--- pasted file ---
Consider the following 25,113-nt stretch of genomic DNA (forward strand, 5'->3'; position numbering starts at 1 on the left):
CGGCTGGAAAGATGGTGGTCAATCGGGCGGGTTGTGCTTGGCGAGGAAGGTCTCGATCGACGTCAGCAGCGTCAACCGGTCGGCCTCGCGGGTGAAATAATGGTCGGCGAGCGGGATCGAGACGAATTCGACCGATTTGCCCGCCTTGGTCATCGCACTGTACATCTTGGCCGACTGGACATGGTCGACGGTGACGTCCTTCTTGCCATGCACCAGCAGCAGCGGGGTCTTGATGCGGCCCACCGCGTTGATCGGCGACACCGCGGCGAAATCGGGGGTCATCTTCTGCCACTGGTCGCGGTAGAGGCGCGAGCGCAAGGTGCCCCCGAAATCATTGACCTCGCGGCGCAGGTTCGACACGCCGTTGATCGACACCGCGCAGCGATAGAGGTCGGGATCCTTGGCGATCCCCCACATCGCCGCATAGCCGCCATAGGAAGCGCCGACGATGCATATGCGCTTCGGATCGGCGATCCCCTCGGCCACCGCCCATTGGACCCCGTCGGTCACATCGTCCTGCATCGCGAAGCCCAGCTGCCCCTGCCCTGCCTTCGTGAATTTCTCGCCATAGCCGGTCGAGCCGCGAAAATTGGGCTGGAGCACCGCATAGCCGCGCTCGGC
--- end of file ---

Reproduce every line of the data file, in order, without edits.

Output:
Consider the following 25,113-nt stretch of genomic DNA (forward strand, 5'->3'; position numbering starts at 1 on the left):
CGGCTGGAAAGATGGTGGTCAATCGGGCGGGTTGTGCTTGGCGAGGAAGGTCTCGATCGACGTCAGCAGCGTCAACCGGTCGGCCTCGCGGGTGAAATAATGGTCGGCGAGCGGGATCGAGACGAATTCGACCGATTTGCCCGCCTTGGTCATCGCACTGTACATCTTGGCCGACTGGACATGGTCGACGGTGACGTCCTTCTTGCCATGCACCAGCAGCAGCGGGGTCTTGATGCGGCCCACCGCGTTGATCGGCGACACCGCGGCGAAATCGGGGGTCATCTTCTGCCACTGGTCGCGGTAGAGGCGCGAGCGCAAGGTGCCCCCGAAATCATTGACCTCGCGGCGCAGGTTCGACACGCCGTTGATCGACACCGCGCAGCGATAGAGGTCGGGATCCTTGGCGATCCCCCACATCGCCGCATAGCCGCCATAGGAAGCGCCGACGATGCATATGCGCTTCGGATCGGCGATCCCCTCGGCCACCGCCCATTGGACCCCGTCGGTCACATCGTCCTGCATCGCGAAGCCCAGCTGCCCCTGCCCTGCCTTCGTGAATTTCTCGCCATAGCCGGTCGAGCCGCGAAAATTGGGCTGGAGCACCGCATAGCCGCGCTCGGC